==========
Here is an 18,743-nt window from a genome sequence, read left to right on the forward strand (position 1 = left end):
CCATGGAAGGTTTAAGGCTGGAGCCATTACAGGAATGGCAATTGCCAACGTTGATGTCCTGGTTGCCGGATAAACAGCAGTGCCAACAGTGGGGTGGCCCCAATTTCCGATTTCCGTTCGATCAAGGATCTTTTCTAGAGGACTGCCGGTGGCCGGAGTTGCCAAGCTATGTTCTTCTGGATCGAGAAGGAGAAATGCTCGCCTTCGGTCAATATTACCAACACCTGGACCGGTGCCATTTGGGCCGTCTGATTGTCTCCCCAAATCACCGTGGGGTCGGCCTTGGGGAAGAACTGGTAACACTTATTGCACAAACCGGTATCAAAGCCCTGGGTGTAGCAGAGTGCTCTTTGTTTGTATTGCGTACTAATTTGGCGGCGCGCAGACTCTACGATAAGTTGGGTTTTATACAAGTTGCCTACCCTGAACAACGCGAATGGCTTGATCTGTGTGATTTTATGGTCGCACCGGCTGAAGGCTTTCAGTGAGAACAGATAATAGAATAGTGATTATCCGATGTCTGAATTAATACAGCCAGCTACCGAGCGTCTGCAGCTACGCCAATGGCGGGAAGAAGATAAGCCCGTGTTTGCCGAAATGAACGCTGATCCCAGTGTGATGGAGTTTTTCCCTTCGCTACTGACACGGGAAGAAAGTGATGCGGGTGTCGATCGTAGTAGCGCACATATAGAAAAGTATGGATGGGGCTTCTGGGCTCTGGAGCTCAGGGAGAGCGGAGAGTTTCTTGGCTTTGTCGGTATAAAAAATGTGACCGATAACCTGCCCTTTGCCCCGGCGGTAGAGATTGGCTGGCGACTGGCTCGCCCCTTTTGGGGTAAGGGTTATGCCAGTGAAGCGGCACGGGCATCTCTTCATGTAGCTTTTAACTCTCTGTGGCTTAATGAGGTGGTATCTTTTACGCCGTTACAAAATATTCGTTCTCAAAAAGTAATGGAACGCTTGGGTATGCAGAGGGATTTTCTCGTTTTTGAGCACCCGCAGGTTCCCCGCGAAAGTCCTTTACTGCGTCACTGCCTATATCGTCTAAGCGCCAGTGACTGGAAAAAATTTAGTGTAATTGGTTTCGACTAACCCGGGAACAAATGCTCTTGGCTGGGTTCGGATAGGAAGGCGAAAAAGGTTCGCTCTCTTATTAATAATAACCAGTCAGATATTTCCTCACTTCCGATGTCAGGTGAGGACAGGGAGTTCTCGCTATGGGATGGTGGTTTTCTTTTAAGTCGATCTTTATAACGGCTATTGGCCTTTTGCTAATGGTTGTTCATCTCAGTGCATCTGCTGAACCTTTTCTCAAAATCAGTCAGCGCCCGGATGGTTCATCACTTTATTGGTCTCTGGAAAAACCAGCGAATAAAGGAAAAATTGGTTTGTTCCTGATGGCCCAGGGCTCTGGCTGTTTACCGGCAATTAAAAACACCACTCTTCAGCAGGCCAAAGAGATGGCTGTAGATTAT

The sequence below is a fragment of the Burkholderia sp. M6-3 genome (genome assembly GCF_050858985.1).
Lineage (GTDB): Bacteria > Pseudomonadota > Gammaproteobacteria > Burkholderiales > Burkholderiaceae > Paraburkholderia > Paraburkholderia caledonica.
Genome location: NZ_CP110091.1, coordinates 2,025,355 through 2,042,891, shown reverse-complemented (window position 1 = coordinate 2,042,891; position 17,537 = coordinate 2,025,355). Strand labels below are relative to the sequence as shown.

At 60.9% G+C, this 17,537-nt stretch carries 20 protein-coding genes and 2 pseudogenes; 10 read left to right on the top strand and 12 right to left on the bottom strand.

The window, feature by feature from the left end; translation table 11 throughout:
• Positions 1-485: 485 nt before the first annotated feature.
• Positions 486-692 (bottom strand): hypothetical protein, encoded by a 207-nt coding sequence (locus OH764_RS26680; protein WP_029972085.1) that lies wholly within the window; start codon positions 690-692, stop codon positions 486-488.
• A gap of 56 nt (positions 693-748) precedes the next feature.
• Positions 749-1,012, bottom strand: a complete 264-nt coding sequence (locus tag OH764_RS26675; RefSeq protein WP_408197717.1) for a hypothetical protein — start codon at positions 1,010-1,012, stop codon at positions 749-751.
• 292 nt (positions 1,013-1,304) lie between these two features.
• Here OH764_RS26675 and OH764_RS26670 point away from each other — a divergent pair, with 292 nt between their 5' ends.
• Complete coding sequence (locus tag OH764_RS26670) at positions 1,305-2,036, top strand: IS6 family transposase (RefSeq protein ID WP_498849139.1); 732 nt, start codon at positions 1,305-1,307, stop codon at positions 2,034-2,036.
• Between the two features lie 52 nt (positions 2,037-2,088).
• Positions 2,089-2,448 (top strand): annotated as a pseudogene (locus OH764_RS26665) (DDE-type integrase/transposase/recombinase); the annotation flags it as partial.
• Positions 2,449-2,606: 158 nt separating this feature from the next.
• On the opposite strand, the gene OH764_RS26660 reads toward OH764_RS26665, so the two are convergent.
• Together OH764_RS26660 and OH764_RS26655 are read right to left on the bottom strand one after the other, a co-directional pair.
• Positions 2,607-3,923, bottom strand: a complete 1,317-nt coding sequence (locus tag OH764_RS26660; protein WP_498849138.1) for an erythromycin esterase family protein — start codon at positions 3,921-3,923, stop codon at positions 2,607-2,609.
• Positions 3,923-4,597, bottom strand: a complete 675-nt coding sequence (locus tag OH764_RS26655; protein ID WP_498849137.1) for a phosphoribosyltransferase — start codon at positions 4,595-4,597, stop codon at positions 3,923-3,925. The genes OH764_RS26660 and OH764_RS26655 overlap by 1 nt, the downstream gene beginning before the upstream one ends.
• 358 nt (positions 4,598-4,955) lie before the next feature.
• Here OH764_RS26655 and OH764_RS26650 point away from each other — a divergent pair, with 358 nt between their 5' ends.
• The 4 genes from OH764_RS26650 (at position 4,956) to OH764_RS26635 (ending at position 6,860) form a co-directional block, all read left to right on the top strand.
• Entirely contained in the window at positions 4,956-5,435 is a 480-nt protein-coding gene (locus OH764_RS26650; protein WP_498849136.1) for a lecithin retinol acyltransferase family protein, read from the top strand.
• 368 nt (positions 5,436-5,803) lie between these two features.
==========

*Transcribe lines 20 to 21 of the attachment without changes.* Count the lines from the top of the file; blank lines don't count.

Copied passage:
• Positions 2,607-3,923, bottom strand: a complete 1,317-nt coding sequence (locus tag OH764_RS26660; protein WP_498849138.1) for an erythromycin esterase family protein — start codon at positions 3,921-3,923, stop codon at positions 2,607-2,609.
• Positions 3,923-4,597, bottom strand: a complete 675-nt coding sequence (locus tag OH764_RS26655; protein ID WP_498849137.1) for a phosphoribosyltransferase — start codon at positions 4,595-4,597, stop codon at positions 3,923-3,925. The genes OH764_RS26660 and OH764_RS26655 overlap by 1 nt, the downstream gene beginning before the upstream one ends.